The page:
N2 - Background: Little is understood about the determinants of symptom expression in individuals with fibromyalgia syndrome (FMS). While individuals with FMS often report environmental influences, including weather events, on their symptom severity, a consistent effect of specific weather conditions on FMS symptoms has yet to be demonstrated. Content analysis of a large number of messages by individuals with FMS on Twitter can provide valuable insights into variation in the fibromyalgia experience from a first-person perspective. Objective: The objective of our study was to use content analysis of tweets to investigate the association between weather conditions and fibromyalgia symptoms among individuals who tweet about fibromyalgia. Our second objective was to gain insight into how Twitter is used as a form of communication and expression by individuals with fibromyalgia and to explore and uncover thematic clusters and communities related to weather.Methods: Computerized sentiment analysis was performed to measure the association between negative sentiment scores (indicative of severe symptoms such as pain) and coincident environmental variables. Date, time, and location data for each individual tweet were used to identify corresponding climate data (such as temperature). We used graph analysis to investigate the frequency and distribution of domain-related terms exchanged in Twitter and their association strengths. A community detection algorithm was applied to partition the graph and detect different communities.Results: We analyzed 140,432 tweets related to fibromyalgia from 2008 to 2014. There was a very weak positive correlation between humidity and negative sentiment scores (r=.009, P=.001). There was no significant correlation between other environmental variables and negative sentiment scores. The graph analysis showed that ``pain'' and ``chronicpain'' were the most frequently used terms. The Louvain method identified 6 communities. Community 1 was related to feelings and symptoms at the time (subjective experience). It also included a list of weather-related terms such as "weather", "cold",  and "rain".Conclusions: According to our results, a uniform causal effect of weather variation on fibromyalgia symptoms at the group level remains unlikely. Any impact of weather on fibromyalgia symptoms may vary geographically or at an individual level. Future work will further explore geographic variation and interactions focusing on individual pain trajectories over time.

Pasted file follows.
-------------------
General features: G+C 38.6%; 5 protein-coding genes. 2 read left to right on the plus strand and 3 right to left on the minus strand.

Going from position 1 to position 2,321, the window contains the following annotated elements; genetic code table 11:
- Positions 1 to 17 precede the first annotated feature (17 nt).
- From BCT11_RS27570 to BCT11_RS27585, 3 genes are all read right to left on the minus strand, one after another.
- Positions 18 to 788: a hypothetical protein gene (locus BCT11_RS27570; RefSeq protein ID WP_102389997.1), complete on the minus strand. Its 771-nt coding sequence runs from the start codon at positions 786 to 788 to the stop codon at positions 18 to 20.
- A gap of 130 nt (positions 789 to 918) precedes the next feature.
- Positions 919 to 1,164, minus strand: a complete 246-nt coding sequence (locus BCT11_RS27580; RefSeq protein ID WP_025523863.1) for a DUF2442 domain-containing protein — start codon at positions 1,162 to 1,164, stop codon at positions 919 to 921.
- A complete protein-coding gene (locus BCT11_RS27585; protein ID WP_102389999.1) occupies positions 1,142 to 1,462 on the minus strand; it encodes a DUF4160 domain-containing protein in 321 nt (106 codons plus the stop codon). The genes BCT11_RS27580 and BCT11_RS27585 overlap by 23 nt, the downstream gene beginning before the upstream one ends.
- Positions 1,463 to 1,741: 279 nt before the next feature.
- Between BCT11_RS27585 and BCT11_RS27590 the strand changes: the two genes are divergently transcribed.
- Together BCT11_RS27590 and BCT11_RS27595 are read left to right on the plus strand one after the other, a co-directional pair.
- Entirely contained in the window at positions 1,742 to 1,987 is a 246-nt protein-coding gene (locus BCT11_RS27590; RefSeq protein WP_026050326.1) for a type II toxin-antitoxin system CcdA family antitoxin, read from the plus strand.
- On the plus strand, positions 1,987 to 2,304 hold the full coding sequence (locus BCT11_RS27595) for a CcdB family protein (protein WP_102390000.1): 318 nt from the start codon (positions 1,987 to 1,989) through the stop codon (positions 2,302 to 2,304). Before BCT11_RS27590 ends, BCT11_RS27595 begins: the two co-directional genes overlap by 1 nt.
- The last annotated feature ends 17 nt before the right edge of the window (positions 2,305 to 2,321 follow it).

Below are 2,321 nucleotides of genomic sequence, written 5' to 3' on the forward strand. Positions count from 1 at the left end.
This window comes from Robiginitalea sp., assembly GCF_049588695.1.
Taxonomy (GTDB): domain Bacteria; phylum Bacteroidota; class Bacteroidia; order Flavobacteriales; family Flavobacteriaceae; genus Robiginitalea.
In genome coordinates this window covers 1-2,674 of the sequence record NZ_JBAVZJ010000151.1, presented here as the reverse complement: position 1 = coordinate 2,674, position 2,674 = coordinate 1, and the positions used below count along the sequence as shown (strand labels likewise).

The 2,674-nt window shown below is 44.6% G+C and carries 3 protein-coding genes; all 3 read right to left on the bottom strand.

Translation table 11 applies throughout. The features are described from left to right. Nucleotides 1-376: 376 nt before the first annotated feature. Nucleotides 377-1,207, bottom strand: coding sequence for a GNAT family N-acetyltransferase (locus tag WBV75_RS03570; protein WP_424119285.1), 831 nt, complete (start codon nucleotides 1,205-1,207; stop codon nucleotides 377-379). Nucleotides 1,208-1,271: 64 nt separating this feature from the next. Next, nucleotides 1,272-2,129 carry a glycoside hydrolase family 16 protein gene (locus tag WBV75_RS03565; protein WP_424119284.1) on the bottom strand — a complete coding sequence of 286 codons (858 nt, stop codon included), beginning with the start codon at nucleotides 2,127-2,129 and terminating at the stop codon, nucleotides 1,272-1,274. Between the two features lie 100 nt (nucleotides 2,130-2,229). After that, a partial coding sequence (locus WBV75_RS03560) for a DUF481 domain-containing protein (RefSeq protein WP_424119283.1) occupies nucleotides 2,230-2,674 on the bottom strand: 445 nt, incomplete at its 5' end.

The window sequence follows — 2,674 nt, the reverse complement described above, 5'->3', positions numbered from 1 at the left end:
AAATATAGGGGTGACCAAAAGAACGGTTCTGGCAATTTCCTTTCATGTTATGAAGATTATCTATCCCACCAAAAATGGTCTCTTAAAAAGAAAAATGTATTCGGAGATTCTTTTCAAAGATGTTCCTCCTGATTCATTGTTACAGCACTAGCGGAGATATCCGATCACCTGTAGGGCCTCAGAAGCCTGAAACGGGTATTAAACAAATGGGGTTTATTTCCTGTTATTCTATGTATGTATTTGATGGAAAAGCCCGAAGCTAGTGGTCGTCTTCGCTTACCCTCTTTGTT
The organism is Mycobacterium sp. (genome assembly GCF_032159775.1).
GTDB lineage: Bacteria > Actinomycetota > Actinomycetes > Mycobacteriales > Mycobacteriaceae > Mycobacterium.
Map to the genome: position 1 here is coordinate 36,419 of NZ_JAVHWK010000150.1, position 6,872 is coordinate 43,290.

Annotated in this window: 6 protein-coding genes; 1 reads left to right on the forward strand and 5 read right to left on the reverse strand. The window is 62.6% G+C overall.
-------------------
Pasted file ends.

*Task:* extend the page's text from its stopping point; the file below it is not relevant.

AB - Background: Little is understood about the determinants of symptom expression in individuals with fibromyalgia syndrome (FMS). While individuals with FMS often report environmental influences, including weather events, on their symptom severity, a consistent effect of specific weather conditions on FMS symptoms has yet to be demonstrated. Content analysis of a large number of messages by individuals with FMS on Twitter can provide valuable insights into variation in the fibromyalgia experience from a first-person perspective. Objective: The objective of our study was to use content analysis of tweets to investigate the association between weather conditions and fibromyalgia symptoms among individuals who tweet about fibromyalgia. Our second objective was to gain insight into how Twitter is used as a form of communication and expression by individuals with fibromyalgia and to explore and uncover thematic clusters and communities related to weather.Methods: Computerized sentiment analysis was performed to measure the association between negative sentiment scores (indicative of severe symptoms such as pain) and coincident environmental variables. Date, time, and location data for each individual tweet were used to identify corresponding climate data (such as temperature). We used graph analysis to investigate the frequency and distribution of domain-related terms exchanged in Twitter and their association strengths. A community detection algorithm was applied to partition the graph and detect different communities.Results: We analyzed 140,432 tweets related to fibromyalgia from 2008 to 2014. There was a very weak positive correlation between humidity and negative sentiment scores (r=.009, P=.001). There was no significant correlation between other environmental variables and negative sentiment scores. The graph analysis showed that ``pain'' and ``chronicpain'' were the most frequently used terms. The Louvain method identified 6 communities. Community 1 was related to feelings and symptoms at the time (subjective experience). It also included a list of weather-related terms such as "weather", "cold",  and "rain".Conclusions: According to our results, a uniform causal effect of weather variation on fibromyalgia symptoms at the group level remains unlikely. Any impact of weather on fibromyalgia symptoms may vary geographically or at an individual level. Future work will further explore geographic variation and interactions focusing on individual pain trajectories over time.

KW - Fibromyalgia

KW - Twitter messaging

KW - Social networks

KW - Pain

KW - Weather

KW - Sentiment analysis

KW - Infodemiology

U2 - 10.2196/publichealth.6344

DO - 10.2196/publichealth.6344

M3 - Article

VL - 3

JO - JMIR Public Health and Surveillance

JF - JMIR Public Health and Surveillance

SN - 2369-2960

IS - 1

M1 - e4

ER -